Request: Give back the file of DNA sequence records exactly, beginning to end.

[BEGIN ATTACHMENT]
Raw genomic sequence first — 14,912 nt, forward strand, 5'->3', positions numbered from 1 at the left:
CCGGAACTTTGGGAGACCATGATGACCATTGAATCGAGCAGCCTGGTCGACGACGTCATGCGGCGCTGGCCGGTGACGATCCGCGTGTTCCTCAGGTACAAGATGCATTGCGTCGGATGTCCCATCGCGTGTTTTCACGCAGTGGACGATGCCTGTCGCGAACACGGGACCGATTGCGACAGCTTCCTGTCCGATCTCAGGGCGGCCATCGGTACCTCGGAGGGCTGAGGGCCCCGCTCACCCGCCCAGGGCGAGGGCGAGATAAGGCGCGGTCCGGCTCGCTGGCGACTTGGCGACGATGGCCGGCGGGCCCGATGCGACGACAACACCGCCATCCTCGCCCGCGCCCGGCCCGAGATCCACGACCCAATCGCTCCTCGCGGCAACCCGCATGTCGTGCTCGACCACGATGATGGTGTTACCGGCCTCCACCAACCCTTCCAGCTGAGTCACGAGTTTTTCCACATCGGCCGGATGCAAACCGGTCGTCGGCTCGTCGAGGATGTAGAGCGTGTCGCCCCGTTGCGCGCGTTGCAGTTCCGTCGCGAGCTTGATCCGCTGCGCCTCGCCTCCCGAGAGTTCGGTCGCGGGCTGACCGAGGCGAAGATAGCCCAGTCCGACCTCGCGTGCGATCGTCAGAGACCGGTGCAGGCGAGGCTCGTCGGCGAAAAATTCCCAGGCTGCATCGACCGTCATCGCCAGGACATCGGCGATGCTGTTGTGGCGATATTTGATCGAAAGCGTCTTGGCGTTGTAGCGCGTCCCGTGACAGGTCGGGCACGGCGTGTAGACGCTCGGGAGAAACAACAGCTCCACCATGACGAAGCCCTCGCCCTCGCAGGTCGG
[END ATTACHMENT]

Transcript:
Raw genomic sequence first — 14,912 nt, forward strand, 5'->3', positions numbered from 1 at the left:
CCGGAACTTTGGGAGACCATGATGACCATTGAATCGAGCAGCCTGGTCGACGACGTCATGCGGCGCTGGCCGGTGACGATCCGCGTGTTCCTCAGGTACAAGATGCATTGCGTCGGATGTCCCATCGCGTGTTTTCACGCAGTGGACGATGCCTGTCGCGAACACGGGACCGATTGCGACAGCTTCCTGTCCGATCTCAGGGCGGCCATCGGTACCTCGGAGGGCTGAGGGCCCCGCTCACCCGCCCAGGGCGAGGGCGAGATAAGGCGCGGTCCGGCTCGCTGGCGACTTGGCGACGATGGCCGGCGGGCCCGATGCGACGACAACACCGCCATCCTCGCCCGCGCCCGGCCCGAGATCCACGACCCAATCGCTCCTCGCGGCAACCCGCATGTCGTGCTCGACCACGATGATGGTGTTACCGGCCTCCACCAACCCTTCCAGCTGAGTCACGAGTTTTTCCACATCGGCCGGATGCAAACCGGTCGTCGGCTCGTCGAGGATGTAGAGCGTGTCGCCCCGTTGCGCGCGTTGCAGTTCCGTCGCGAGCTTGATCCGCTGCGCCTCGCCTCCCGAGAGTTCGGTCGCGGGCTGACCGAGGCGAAGATAGCCCAGTCCGACCTCGCGTGCGATCGTCAGAGACCGGTGCAGGCGAGGCTCGTCGGCGAAAAATTCCCAGGCTGCATCGACCGTCATCGCCAGGACATCGGCGATGCTGTTGTGGCGATATTTGATCGAAAGCGTCTTGGCGTTGTAGCGCGTCCCGTGACAGGTCGGGCACGGCGTGTAGACGCTCGGGAGAAACAACAGCTCCACCATGACGAAGCCCTCGCCCTCGCAGGTCGG